Continuing The Chromatic: Thassa, God Of The Sea

Sheldon checks mono-blue off the list of Commander decks he needs to build to have one of every possible color combination with Thassa, God of the Sea.

Before we head out to sea with Thassa, there’s something I’d like to bring to your attention. Regular readers know that I’m both a veteran and a huge Dream Theater fan. There’s a three-song portion of my "Best of Dream Theater" playlist that I call the "horror of war trilogy." With Veterans Day just past here in the US, I’d like to bring your attention to the Save a Warrior Project. The three songs are "Lost, Not Forgotten," "Outcry," and "The Enemy Inside," the latter of which promotes the project. Check out the video and see what you might do to help give a returning veteran a fighting chance.

Sometimes you build decks outside the box; sometimes you build the obvious ones. This build of Thassa is more of the latter. It just seemed that it’s only right to build the god of the sea with merfolk and sea monsters. Because of some of the difficulties mono-blue presents, the deck isn’t one hundred percent theme perfect, but it gets reasonably close. Let’s take a look at the list:

Other than Thassa, the card I really wanted to leverage is Siren’s Call. It’s not even going to get cast that often without a Tamiyo emblem happening; I just wanted to evoke some of that "call of the waves" feel with the deck.

For the most part, "cast Thassa turn 3" is the way to start. Once the devotion is high enough to make her a creature, we’re off to the races. Her ability to scry each upkeep means that we don’t have to draw that many cards or have as much land enabling as we otherwise might, a strength that I think will play out in the long run. Especially in those critical mid-to-early turns, I think that scrying is going to be invaluable. Let’s take a look at the individual cards:


Armillary Sphere: This is one nod to the necessity of hitting land drops every turn. The deck isn’t going to ramp like the green decks, but it doesn’t really need to.

Crawlspace: I’m going to Sharpie over the name of the card and call it "Hidden in the Whitecaps" or something. I just want to keep swarms off of my back.

Elixir of Immortality: The only recursion in the deck, Elixir of Immortality is a little life gain and reuse for all the stuff that I’ve already cast. My graveyard will never be scary, so I really doubt anyone will Tormod’s Crypt me.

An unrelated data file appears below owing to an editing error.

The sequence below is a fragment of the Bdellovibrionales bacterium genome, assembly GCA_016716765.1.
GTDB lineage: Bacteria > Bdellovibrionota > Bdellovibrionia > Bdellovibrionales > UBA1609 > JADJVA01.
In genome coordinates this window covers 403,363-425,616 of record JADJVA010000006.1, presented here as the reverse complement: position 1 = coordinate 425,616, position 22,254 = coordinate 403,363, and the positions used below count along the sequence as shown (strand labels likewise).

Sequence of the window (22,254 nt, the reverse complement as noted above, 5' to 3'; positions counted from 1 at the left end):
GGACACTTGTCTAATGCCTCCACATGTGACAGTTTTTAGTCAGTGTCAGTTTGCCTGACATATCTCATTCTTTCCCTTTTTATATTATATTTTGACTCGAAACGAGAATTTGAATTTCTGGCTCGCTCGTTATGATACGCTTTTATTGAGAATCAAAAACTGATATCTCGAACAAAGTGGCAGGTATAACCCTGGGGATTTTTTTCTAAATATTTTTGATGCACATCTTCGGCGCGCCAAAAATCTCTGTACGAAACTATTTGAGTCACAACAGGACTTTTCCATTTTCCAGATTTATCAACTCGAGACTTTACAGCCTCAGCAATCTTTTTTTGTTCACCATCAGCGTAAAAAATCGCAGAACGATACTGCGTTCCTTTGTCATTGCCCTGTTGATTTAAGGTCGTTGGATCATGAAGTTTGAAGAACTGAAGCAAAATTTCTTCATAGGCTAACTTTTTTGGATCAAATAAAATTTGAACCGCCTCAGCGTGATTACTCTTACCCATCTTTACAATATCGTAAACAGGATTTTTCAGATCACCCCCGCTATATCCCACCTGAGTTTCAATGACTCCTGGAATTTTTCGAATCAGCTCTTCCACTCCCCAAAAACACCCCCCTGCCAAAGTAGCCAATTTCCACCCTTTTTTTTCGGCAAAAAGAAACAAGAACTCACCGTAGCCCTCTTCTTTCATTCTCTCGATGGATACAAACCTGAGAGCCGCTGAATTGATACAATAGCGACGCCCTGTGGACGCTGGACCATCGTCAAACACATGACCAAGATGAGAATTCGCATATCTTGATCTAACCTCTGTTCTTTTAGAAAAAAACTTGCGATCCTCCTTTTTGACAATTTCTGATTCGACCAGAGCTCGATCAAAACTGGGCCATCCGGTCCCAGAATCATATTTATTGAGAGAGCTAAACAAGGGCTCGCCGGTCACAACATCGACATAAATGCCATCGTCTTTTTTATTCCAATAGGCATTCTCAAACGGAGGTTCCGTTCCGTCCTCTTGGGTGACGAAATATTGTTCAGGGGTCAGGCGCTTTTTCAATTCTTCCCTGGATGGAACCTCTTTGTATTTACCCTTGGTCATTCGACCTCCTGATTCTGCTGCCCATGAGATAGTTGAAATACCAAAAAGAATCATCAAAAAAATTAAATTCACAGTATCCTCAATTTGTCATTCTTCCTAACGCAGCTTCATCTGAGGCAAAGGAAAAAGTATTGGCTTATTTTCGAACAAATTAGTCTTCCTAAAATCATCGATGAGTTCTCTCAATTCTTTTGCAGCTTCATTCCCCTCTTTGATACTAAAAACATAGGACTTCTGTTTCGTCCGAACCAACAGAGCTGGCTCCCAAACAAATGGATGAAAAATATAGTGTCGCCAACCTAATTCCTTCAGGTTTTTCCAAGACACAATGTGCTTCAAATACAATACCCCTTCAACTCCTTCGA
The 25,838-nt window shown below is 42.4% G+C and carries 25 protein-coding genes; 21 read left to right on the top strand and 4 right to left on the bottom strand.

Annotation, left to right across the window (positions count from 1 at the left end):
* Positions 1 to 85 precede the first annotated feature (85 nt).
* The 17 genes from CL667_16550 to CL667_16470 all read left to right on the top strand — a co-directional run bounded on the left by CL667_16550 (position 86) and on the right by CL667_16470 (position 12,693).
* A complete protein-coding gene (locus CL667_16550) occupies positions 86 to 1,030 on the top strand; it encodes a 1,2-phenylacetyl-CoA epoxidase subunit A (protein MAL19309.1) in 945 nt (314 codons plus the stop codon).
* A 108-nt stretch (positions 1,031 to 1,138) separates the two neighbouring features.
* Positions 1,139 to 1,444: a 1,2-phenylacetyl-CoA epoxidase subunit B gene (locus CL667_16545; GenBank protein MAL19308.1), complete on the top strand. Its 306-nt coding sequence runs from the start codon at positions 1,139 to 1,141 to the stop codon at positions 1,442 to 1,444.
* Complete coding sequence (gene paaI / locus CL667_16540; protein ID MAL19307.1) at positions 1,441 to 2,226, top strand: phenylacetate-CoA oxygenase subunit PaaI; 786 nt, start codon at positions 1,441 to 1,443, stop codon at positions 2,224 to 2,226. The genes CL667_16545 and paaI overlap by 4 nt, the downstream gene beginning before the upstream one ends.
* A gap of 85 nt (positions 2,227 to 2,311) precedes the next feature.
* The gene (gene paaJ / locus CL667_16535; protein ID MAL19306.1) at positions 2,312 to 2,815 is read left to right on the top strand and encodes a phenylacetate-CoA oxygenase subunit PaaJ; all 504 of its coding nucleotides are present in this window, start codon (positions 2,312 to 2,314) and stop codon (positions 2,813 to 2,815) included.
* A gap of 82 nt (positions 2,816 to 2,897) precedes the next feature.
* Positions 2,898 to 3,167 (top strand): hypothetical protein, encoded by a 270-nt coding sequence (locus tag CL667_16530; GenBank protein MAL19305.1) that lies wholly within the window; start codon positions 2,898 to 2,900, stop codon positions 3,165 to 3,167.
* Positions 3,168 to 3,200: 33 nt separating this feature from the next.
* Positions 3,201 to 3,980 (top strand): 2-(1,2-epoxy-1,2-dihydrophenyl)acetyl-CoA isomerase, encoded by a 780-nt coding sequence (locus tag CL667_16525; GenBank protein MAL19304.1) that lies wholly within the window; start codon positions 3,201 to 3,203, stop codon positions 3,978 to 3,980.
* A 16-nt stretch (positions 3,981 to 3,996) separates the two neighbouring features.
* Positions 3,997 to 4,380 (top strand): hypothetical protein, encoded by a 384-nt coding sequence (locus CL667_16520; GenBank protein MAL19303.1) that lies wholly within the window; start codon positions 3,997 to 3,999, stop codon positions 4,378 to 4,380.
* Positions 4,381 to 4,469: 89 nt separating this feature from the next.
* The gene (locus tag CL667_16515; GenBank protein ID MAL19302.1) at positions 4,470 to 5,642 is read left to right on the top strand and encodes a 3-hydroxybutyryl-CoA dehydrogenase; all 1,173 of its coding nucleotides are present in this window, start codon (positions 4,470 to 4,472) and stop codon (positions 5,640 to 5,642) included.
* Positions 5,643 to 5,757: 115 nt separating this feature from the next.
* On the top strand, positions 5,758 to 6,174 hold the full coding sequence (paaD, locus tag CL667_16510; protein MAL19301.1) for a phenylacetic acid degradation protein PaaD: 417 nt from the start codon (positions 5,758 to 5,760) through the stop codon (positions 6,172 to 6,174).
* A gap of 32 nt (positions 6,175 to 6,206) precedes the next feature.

Mycosynth Wellspring: Another land-grabber.

Orb of Dreams: With a lower mana curve than most everyone else, I want to see how well Orb of Dreams slows down the faster decks. The thing it most obviously shuts down is Maelstrom Wanderer and friends.

Artifact Creatures

Burnished Hart: Sharpie time again. Burnished Porpoise. A little land ramp will go a long way toward keeping up with the big boys.

Inkwell Leviathan: Sometimes big shrouded creatures just win games.

Silent Arbiter: The tides come in and the tides go out, but the Silent Arbiter stands steady.

Solemn Simulacrum: I’m going to get an artist to alter one of these for me so that it’s not a mountaintop the robot is standing on but an island.


Colossal Whale: Part of the "release the kraken" suite in the deck, Colossal Whale is giant creature with a cool ability.

Deep-Sea Kraken: Speaking of krakens, it’s quite unlikely that this one will ever be hard cast. I played this in my Phelddagrif deck right after the card came out, and it rarely took long for it to come into play.

Lord of Atlantis: The Merfolk subtheme is large enough to make having the Merfolk buffers worthwhile, plus Xenograft is in the deck to give everyone Merfolkyness.

Lullmage Mentor: This isn’t a Talrand deck, but there will be occasions when there are enough Merfolk around for this to be quite valuable.

Master of the Pearl Trident: More Merfolk mania.

Master of Waves: We’ll see how this goes. I’m not super confident in its value even though there are a few other Elementals in the deck. There were quite a few more, but they didn’t make the later cut rounds.

Merfolk Seastalkers: The fact that you don’t tap Merfolk Seastalkers is significant. It’s part of the "tap stuff" subtheme (in which I really wanted to play Frost Titan, tried to rationalize the icy seas of the north, and then just told myself to quit it).

Merfolk Sovereign: I know that putting too many eggs in a tribal lord basket is a way to ruin, but these fish gotta swim.